“I spoke with many groups of people. Many of them are worried parents who are worried about what is being taught to their children or who lose their free will to choose what is best for the health of their children. I have spoken with soldiers who find themselves without resources on the streets outside the VA. I spoke with farmers from the central Bakersfield Valley to the San Joaquin area about their lack of access to water. And I’ve spoken to people in Sacramento who are concerned about the Sacramento River and the homeless people dumping sewage into the river. Over the past two years we have talked about a number of issues such as access to good electricity, good sources of electricity and have listened to people talk about the merits of offshore nuclear and desalination, all of these. different things that could be done to make California better. . And then I watched what Gavin Newsom is doing for the state, and like anything that could be good for this state, it looks like he’s doing the opposite.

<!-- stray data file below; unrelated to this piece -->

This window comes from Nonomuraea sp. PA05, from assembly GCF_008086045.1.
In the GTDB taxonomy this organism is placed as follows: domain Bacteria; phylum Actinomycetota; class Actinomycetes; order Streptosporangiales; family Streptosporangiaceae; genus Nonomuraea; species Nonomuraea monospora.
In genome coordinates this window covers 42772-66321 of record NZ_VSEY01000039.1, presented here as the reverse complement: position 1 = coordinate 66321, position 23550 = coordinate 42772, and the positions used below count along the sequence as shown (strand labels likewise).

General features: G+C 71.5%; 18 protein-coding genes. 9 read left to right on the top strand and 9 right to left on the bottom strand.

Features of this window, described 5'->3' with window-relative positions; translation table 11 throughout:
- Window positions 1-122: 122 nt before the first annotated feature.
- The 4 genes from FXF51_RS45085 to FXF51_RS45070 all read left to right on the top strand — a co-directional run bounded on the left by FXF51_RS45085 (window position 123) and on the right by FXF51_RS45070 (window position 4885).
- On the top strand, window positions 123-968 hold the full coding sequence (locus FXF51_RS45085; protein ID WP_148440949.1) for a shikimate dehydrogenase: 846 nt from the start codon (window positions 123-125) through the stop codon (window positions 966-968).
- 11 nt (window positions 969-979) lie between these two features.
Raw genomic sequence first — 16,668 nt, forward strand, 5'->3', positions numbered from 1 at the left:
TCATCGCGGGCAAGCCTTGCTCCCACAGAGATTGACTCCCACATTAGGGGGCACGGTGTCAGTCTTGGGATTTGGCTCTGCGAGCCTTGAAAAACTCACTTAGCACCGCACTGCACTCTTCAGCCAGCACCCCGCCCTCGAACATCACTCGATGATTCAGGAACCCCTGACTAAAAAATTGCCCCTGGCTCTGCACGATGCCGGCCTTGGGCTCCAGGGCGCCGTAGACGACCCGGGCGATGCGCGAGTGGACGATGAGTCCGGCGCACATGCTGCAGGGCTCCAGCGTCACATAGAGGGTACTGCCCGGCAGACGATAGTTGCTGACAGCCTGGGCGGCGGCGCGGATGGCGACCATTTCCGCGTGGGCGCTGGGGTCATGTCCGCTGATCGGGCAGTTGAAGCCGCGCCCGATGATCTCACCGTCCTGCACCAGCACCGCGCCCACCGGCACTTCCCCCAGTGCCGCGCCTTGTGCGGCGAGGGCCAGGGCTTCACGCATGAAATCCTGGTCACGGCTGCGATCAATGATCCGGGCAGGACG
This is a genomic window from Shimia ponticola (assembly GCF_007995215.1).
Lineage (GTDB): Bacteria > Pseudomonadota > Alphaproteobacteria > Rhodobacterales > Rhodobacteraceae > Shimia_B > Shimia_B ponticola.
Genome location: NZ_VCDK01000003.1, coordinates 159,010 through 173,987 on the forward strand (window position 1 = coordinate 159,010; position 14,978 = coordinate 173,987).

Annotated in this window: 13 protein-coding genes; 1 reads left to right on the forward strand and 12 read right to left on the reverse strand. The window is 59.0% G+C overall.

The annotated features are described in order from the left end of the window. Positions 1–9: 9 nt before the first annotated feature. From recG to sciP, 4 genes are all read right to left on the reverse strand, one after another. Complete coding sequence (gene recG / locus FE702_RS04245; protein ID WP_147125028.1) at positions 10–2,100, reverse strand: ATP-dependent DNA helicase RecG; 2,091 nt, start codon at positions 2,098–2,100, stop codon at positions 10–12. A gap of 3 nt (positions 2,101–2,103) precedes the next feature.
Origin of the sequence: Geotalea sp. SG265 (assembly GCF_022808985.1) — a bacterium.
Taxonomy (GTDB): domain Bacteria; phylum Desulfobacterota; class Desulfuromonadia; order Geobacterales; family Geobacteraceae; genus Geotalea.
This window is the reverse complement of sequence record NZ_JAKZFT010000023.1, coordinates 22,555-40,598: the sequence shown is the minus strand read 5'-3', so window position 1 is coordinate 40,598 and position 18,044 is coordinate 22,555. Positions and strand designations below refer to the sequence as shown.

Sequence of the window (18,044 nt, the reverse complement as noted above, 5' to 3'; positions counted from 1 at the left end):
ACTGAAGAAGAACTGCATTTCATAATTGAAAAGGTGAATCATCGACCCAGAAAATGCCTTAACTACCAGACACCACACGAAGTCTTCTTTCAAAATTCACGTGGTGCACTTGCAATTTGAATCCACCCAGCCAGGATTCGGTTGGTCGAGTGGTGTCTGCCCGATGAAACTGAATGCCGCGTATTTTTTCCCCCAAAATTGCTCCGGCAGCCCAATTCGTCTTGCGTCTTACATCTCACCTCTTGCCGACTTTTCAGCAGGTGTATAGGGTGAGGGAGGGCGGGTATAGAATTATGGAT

Building on the notoriety of the first video, Webber threw his own hat in the ring. In 2020, he campaigned for Congress in the 37e Congressional District, west of downtown Los Angeles.
According to Cook, this is a D + 37 district and incumbent Karen Bass has steadily racked up 90% totals to Saddam Hussein since the district took its current form in 2012. Still, Webber has qualified. for the final by finishing second in the open. primary. In November, he was inevitably crushed, but the still optimistic Webber pointed out that Republicans make up only 7% of the district’s electorate, so his 14% actually doubled his expected share.